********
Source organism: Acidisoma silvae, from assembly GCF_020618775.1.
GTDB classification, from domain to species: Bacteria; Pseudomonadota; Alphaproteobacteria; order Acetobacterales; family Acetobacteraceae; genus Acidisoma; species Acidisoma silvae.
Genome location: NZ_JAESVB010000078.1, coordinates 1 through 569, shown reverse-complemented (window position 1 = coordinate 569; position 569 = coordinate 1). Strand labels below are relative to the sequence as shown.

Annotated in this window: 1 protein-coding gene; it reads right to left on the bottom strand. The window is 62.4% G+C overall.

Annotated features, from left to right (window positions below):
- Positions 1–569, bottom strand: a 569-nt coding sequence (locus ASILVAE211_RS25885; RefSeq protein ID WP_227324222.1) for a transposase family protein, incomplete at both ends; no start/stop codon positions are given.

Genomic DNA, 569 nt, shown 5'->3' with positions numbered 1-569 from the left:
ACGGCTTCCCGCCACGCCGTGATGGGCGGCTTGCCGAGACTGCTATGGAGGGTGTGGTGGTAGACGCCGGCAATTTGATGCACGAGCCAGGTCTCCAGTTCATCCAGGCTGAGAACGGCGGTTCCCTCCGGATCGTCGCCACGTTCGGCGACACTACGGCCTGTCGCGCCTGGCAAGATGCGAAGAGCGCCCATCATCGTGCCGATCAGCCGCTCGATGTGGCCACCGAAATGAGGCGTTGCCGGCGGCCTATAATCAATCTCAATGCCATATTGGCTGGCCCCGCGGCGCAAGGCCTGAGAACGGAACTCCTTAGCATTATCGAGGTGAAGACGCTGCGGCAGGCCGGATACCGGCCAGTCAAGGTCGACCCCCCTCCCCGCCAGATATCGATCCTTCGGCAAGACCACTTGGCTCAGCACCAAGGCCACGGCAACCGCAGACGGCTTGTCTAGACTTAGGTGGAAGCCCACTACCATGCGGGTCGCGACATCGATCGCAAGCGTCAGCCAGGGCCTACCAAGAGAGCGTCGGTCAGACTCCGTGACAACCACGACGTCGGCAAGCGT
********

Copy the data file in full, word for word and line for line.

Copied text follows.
Source organism: Acidisoma silvae, from assembly GCF_020618775.1.
GTDB classification, from domain to species: Bacteria; Pseudomonadota; Alphaproteobacteria; order Acetobacterales; family Acetobacteraceae; genus Acidisoma; species Acidisoma silvae.
Genome location: NZ_JAESVB010000078.1, coordinates 1 through 569, shown reverse-complemented (window position 1 = coordinate 569; position 569 = coordinate 1). Strand labels below are relative to the sequence as shown.

Annotated in this window: 1 protein-coding gene; it reads right to left on the bottom strand. The window is 62.4% G+C overall.

Annotated features, from left to right (window positions below):
- Positions 1–569, bottom strand: a 569-nt coding sequence (locus ASILVAE211_RS25885; RefSeq protein ID WP_227324222.1) for a transposase family protein, incomplete at both ends; no start/stop codon positions are given.

Genomic DNA, 569 nt, shown 5'->3' with positions numbered 1-569 from the left:
ACGGCTTCCCGCCACGCCGTGATGGGCGGCTTGCCGAGACTGCTATGGAGGGTGTGGTGGTAGACGCCGGCAATTTGATGCACGAGCCAGGTCTCCAGTTCATCCAGGCTGAGAACGGCGGTTCCCTCCGGATCGTCGCCACGTTCGGCGACACTACGGCCTGTCGCGCCTGGCAAGATGCGAAGAGCGCCCATCATCGTGCCGATCAGCCGCTCGATGTGGCCACCGAAATGAGGCGTTGCCGGCGGCCTATAATCAATCTCAATGCCATATTGGCTGGCCCCGCGGCGCAAGGCCTGAGAACGGAACTCCTTAGCATTATCGAGGTGAAGACGCTGCGGCAGGCCGGATACCGGCCAGTCAAGGTCGACCCCCCTCCCCGCCAGATATCGATCCTTCGGCAAGACCACTTGGCTCAGCACCAAGGCCACGGCAACCGCAGACGGCTTGTCTAGACTTAGGTGGAAGCCCACTACCATGCGGGTCGCGACATCGATCGCAAGCGTCAGCCAGGGCCTACCAAGAGAGCGTCGGTCAGACTCCGTGACAACCACGACGTCGGCAAGCGT